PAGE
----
The Smithsonian’s National Museum of the American Indian and the Peruvian government signed a memorandum of understanding to facilitate the return to Peru, for the benefit of the citizens of Peru and particularly the Indigenous communities of Peru, of the “Echenique Disc,” a pre-Inka gold ornament recognized as the symbol of the city of Cusco. The memorandum was signed by Machel Monenerkit, acting director of the National Museum of the American Indian; Ambassador Allan Wagner, minister of foreign affairs for Peru; Alejandro Neyra, minister of culture for Peru; and Victor Boluarte, mayor of the Provincial Municipality of Cusco. The Peruvian ambassador to the United States, Hugo de Zela, took possession of the disc at the ambassador’s residency in Washington, DC, on June 15.
“Peru commemorates 200 years of independence in 2021,” Monenerkit said. “In recognition of this important event and the tremendous significance the disc has for the people of Peru, I am proud to mark this moment together. This return is consistent with the museum’s mission to facilitate the continuity and renewal of Indigenous cultural traditions. We thank the Peruvian government for collaborating with us on this achievement.”
Wagner thanked the directorate of the National Museum of the American Indian for the permanent support and willingness to work jointly with Peru on cultural matters of mutual interest, and celebrated the signing of this memorandum of understanding that will allow the realization of a long-standing desire of the Peruvian people. “The return of the ‘Echenique Disc,’ on the occasion of commemorating our bicentennial of national independence, constitutes a cause of deep joy for all Peruvians, a fact that will help to reinforce our values of unity, solidarity and resilience and that, without a doubt, strengthens the historical and close ties of friendship between Peru and the United States,” Wagner said.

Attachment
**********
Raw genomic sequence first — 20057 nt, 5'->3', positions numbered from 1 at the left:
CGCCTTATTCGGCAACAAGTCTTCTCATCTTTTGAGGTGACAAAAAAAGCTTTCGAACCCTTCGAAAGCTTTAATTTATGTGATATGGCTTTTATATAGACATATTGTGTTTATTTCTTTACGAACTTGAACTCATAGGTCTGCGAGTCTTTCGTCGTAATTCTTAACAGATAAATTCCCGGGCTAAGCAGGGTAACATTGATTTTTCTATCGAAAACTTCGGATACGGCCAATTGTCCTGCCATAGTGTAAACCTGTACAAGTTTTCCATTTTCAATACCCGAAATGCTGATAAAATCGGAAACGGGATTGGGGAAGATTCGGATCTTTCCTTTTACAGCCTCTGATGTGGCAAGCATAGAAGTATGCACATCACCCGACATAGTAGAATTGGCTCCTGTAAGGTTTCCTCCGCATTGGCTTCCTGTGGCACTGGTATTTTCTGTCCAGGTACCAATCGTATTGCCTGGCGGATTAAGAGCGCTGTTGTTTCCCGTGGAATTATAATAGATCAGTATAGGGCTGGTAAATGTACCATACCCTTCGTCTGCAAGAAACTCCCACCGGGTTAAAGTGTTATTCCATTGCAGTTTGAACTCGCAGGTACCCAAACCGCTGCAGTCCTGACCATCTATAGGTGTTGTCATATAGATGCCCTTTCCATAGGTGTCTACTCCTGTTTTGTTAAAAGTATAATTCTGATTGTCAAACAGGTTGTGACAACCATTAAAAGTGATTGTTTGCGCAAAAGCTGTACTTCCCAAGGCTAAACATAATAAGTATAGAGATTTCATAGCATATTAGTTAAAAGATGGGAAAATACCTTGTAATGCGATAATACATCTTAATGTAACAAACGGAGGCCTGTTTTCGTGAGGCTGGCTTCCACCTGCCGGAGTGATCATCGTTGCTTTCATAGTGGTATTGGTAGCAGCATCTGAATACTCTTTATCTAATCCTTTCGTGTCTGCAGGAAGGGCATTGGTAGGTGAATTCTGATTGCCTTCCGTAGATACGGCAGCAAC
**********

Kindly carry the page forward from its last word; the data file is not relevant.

The design of the “Echenique Disc” became the official symbol and shield of the city of Cusco in 1986, being a piece with high symbolic, cultural and national identity value for all Peruvians. It is a circular thin sheet of metal 13.5 centimeters (5.3 inches) in diameter, approximately 90% gold, 5% silver and 5% copper. It was made with techniques commonly used in ancient Andean metal work.
George Gustav Heye, the founder of the Museum of the American Indian—Heye Foundation (the predecessor institution to the Smithsonian’s National Museum of the American Indian), purchased the disc in 1912 from Dr. Eduard Gaffron, a German physician and antiquities collector working in Peru.
The disc has been included in several exhibitions during its time in the museum’s collection:
- “Star Gods of the Ancient Americas” (1982–1984), a traveling exhibition organized by the Museum of the American Indian, which opened in New York at the American Museum of Natural History and traveled to the Adler Planetarium in Chicago and the Houston Museum of Natural Science.
- “Our Peoples: Giving Voice to Our Histories,” one of the inaugural exhibitions of the National Museum of the American Indian in Washington, D.C. (2004–2014).
- “The Great Inka Road: Engineering an Empire,” an exhibition at the National Museum of the American Indian in Washington, D.C. (2015–2021).
Use, Care and Display of the “Echenique Disc” in Peru
The cooperation between the Smithsonian Institution and the Government of Peru through its Ministries of Culture and Foreign Affairs and the Municipality of Cusco, Peru, on behalf of the citizens and the Indigenous communities of Peru, ensures that the use, care and display of the “Echenique Disc” respects and conforms to the wishes and recommendations of the Indigenous communities of Cusco.
The “Echenique Disc” will be incorporated by the Ministry of Culture into the National Inventory of Cultural Heritage of Peru.
About the Museum
In partnership with Native peoples and their allies, the National Museum of the American Indian fosters a richer shared human experience through a more informed understanding of Native peoples. For information about the museum visit americanindian.si.edu. Follow the museum on social media at Facebook, Twitter and Instagram.